So much for Marine Le Pen. So much for the far-right surge. Emmanuel Macron was re-elected yesterday as President of France by a larger margin than even his most enthusiastic supporters had dared to predict. By 58.8 per cent to 41.2 per cent, he saw off his far-right challenger, becoming the first French president since Jacques Chirac in 2002 to win a second term.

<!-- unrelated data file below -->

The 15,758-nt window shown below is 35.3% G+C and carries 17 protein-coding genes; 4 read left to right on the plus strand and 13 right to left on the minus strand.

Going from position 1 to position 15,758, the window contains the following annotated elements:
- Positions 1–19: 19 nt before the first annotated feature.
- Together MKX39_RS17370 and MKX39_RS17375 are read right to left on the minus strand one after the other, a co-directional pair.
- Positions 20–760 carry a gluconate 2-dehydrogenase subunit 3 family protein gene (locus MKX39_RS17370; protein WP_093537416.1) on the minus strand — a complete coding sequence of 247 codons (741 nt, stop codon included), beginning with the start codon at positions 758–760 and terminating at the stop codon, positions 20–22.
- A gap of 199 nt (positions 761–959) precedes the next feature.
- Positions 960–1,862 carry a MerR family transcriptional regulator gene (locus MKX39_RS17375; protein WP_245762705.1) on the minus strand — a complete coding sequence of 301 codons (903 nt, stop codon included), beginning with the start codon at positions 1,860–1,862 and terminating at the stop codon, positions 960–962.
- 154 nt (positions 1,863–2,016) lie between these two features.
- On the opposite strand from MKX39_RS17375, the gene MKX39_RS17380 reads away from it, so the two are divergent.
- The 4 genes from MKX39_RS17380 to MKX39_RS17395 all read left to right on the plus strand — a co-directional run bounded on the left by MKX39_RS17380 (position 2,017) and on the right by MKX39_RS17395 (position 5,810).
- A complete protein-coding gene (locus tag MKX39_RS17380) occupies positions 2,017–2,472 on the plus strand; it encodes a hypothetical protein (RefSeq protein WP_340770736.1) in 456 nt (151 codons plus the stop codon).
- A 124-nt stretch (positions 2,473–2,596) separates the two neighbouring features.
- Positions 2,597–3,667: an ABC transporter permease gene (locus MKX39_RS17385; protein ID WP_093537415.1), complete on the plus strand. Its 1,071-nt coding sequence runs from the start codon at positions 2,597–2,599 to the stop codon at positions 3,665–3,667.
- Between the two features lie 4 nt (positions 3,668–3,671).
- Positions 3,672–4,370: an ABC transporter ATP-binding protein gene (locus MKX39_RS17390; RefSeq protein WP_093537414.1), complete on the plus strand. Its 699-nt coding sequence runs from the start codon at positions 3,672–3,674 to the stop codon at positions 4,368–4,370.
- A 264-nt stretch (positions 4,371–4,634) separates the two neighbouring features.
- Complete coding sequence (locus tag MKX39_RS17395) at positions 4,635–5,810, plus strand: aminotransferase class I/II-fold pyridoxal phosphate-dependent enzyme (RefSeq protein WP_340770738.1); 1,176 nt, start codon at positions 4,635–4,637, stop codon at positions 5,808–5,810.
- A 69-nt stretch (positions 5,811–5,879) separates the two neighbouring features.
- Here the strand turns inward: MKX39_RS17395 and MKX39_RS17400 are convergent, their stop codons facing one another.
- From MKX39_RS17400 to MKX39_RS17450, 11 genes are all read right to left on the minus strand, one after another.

It would be easy to downplay his achievement. After all, in 2017 he secured a two-thirds majority over Le Pen in the second round of a contest marked not only by his own rise, but by the virtual destruction of the traditional centre-left and centre-right parties that had dominated France since the foundation of the Fifth Republic.